is a topic that you will either understand from the start, or not have a clue
as to what this is! Either way you should take a minute and read this.
If you have been through this type of claim/litigation you can share your
stories at http://casedenied.blogspot.com
Here is the Wiki Answers with a simple definition: "A Housing or Construction Defect is a building flaw or design mistake that reduces the value of the home, and/or causes a dangerous condition. Some defects are obvious (such as water seepage) but many are less obvious and do not become apparent until years after a building was constructed. A construction defect can arise from a variety of factors, such as poor workmanship or the use of inferior materials. Common examples of housing and construction defects are water leakage, faulty electrical or heating systems in a home, indoor mold growth, dry rot, and unstable landscaping."
So does your basic Homeowners or Commercial Policy provide coverage for "Construction Defect" claims? Not a "yes or no" type answer can be given! Most of the time "Construction Defect" claims are filed by Associations on behalf of the owners/members against the Contractors (and sub-contractors etc.)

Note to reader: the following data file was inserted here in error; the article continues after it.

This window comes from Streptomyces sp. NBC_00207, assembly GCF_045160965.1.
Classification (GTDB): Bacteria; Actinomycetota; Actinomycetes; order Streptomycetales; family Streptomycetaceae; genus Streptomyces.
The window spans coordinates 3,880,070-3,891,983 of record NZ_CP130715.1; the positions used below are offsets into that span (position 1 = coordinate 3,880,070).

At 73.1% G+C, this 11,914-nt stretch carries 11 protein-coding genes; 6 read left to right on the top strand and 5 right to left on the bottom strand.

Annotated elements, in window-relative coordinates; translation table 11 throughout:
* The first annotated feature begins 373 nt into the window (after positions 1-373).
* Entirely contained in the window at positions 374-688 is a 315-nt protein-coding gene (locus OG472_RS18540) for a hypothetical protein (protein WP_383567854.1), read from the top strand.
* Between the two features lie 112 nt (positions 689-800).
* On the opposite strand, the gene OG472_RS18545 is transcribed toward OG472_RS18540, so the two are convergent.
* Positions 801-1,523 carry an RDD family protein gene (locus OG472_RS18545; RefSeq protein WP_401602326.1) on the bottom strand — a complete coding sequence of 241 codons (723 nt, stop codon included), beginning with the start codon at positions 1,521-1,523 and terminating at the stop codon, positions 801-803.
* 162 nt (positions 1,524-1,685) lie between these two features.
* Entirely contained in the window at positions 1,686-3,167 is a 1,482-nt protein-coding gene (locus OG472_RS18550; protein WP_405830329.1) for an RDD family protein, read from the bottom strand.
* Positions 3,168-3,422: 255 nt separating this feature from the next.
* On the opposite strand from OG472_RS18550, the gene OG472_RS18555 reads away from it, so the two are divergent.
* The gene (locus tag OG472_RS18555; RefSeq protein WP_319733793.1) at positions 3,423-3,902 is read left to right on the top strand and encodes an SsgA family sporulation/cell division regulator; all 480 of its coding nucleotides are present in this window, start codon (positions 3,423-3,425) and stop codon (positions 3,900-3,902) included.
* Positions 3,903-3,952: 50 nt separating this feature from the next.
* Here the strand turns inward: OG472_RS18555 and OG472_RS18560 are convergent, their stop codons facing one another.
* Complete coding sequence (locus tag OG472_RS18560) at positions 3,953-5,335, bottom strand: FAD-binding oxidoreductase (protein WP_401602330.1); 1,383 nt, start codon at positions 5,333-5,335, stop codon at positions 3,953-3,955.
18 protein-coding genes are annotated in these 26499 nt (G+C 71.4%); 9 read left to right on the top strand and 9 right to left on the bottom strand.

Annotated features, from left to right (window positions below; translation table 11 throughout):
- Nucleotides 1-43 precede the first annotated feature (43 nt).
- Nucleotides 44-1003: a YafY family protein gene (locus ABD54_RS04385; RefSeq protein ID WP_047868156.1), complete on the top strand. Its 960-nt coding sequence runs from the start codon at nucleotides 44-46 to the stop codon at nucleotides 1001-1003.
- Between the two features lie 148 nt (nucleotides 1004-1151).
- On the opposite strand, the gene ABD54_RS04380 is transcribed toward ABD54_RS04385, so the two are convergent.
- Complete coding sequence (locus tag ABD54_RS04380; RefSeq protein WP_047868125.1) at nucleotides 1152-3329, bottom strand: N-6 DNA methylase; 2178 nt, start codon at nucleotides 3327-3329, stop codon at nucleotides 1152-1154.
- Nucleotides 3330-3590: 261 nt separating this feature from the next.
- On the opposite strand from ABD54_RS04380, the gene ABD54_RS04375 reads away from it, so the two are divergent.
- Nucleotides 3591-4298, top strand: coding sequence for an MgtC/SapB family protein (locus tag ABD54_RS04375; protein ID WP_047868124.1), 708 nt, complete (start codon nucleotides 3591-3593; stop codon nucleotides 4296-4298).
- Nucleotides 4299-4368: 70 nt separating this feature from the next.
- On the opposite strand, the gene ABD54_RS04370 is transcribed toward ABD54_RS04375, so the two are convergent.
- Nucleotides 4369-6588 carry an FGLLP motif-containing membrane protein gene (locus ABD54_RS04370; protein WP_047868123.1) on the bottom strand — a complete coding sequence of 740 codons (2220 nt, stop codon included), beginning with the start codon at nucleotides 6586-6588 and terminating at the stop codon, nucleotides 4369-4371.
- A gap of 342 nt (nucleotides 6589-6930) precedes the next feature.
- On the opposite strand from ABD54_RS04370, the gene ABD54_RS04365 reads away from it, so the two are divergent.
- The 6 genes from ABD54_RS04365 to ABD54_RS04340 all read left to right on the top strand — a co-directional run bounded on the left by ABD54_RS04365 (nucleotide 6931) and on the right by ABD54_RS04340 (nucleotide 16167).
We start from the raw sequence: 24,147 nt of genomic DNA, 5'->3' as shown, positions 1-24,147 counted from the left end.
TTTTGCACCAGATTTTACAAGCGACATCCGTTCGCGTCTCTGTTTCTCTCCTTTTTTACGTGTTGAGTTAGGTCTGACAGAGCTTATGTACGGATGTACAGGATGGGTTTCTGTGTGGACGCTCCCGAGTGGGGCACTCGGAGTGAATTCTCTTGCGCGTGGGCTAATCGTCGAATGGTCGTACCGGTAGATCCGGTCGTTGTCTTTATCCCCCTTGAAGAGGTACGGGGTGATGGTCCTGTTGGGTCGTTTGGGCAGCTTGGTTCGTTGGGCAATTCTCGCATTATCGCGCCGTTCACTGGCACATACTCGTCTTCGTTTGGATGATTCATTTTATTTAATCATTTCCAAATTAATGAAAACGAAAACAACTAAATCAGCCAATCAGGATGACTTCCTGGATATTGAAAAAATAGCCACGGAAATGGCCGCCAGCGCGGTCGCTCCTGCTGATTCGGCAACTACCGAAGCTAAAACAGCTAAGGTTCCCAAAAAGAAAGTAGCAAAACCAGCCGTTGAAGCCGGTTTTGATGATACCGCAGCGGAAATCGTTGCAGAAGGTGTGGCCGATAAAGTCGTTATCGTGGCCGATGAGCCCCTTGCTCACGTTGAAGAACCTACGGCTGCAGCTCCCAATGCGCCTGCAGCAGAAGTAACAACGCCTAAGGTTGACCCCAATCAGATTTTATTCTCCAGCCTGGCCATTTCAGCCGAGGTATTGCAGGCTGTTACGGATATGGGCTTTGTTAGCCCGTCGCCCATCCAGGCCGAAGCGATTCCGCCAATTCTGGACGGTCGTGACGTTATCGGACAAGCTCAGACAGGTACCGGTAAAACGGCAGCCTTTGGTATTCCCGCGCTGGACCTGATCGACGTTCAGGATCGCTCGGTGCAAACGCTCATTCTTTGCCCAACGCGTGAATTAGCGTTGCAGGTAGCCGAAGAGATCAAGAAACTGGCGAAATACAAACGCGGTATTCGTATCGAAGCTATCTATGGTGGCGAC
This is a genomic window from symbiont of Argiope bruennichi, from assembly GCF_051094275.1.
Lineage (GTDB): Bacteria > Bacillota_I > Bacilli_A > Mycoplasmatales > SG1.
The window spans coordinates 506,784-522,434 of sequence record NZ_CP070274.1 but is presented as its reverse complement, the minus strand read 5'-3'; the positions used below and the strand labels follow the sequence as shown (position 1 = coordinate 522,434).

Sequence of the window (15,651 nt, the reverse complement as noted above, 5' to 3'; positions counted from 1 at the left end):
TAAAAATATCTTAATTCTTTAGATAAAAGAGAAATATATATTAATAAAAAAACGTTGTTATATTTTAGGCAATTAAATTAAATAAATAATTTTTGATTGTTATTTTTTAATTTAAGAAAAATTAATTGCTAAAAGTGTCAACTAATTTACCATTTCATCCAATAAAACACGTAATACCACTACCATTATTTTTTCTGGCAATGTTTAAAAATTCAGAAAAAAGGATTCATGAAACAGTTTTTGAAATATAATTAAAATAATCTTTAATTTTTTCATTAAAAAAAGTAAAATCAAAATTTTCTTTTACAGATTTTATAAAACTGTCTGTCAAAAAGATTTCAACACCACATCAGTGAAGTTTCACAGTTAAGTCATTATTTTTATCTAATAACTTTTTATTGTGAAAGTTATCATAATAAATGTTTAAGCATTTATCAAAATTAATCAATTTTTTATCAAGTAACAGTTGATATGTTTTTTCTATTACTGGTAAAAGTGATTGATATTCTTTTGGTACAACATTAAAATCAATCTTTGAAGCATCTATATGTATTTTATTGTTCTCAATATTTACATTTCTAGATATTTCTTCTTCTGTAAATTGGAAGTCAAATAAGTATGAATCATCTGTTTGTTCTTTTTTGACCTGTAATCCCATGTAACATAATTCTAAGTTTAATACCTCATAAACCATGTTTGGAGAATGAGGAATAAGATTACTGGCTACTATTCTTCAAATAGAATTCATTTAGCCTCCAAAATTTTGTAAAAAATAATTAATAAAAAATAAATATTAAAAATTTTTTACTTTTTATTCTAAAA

If you are alone with your "Construction Defect" and file with your Insurance Company, chances are (99%) that your claim will be denied. Exclusions like "Wear and Tear," "Mysterious Disappearance," "Intentional Acts," as well as "Mechanical Breakdown," "Flooding and Mud Slides" and "Construction Defects" are part of most Insurance Policies. This leaves the Homeowner or Business owner to pursue their own legal remedy against the responsible third party. If you recently purchased a "New" home (just built) in a track of other homes, and you find some construction damages, chances are there are other owners that have similar problems, and an attorney has already started fishing for clients.
Bottom line is that these types of claims while excluded by most insurance policies, can be pursued if there are others to join in, or you have the financial resources to handle it alone.
Suggestion if you find yourself with "Construction Defects" is to get some free legal advice first. See if you have a case and then make your decision, and of course file the claim with your Insurance Company! Have them put the Denial in writing!
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